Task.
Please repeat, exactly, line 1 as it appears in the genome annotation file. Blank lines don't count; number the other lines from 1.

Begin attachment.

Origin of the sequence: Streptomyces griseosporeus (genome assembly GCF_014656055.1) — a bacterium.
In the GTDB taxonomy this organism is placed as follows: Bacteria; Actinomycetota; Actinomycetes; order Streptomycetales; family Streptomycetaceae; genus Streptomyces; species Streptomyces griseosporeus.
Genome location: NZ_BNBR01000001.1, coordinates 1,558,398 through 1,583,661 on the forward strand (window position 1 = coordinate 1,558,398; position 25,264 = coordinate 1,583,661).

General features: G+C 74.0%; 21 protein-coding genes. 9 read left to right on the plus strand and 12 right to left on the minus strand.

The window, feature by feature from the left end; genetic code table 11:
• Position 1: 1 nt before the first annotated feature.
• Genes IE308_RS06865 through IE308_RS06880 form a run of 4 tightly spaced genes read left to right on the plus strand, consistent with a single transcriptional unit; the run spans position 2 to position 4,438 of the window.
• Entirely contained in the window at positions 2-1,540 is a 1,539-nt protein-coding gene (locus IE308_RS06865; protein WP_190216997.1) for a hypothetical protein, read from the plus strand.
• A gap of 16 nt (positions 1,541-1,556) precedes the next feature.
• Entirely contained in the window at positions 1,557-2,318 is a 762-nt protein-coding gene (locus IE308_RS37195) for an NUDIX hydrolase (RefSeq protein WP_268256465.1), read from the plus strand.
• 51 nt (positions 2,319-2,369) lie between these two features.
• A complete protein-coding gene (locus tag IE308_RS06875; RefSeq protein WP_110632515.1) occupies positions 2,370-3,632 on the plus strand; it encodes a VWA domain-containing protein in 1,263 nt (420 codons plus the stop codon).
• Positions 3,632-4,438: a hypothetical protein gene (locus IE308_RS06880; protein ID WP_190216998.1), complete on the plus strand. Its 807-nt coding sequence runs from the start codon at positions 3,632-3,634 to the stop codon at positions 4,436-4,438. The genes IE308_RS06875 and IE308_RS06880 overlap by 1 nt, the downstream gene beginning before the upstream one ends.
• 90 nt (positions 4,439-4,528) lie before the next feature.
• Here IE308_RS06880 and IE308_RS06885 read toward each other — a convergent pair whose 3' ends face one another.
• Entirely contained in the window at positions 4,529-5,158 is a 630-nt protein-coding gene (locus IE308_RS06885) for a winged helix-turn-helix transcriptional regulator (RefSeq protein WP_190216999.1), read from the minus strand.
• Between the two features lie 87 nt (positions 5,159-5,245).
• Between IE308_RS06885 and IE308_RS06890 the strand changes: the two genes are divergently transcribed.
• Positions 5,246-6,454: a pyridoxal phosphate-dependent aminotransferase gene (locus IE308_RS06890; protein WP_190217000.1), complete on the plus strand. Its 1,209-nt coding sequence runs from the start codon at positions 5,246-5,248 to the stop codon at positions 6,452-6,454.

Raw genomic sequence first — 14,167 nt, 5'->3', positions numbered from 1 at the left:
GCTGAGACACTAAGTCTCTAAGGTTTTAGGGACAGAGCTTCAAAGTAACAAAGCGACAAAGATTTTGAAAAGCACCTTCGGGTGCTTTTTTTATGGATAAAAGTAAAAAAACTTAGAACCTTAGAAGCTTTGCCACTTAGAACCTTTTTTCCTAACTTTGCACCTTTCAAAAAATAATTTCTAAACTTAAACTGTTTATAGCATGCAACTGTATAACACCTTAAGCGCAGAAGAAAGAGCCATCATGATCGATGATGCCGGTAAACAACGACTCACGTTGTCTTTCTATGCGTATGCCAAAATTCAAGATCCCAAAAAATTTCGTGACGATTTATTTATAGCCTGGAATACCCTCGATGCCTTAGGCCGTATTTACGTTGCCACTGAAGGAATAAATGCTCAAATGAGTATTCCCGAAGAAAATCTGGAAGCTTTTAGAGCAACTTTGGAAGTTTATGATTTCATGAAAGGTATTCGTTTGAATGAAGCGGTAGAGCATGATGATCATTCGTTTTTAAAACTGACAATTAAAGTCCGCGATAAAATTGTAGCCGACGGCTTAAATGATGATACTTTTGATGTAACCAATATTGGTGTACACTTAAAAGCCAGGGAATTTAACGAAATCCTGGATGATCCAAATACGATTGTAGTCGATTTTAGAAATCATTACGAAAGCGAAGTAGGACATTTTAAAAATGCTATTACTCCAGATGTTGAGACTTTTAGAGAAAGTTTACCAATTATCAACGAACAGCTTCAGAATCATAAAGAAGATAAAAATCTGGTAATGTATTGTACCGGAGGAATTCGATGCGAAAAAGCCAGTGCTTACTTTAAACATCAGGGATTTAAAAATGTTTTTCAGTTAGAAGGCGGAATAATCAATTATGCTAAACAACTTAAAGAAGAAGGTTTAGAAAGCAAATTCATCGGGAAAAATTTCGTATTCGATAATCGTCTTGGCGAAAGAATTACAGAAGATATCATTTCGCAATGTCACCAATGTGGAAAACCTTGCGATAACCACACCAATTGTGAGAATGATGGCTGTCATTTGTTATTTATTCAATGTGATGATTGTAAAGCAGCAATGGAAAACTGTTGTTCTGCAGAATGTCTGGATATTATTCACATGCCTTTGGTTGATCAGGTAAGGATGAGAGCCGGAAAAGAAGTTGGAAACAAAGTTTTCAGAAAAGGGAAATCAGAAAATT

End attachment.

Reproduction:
Origin of the sequence: Streptomyces griseosporeus (genome assembly GCF_014656055.1) — a bacterium.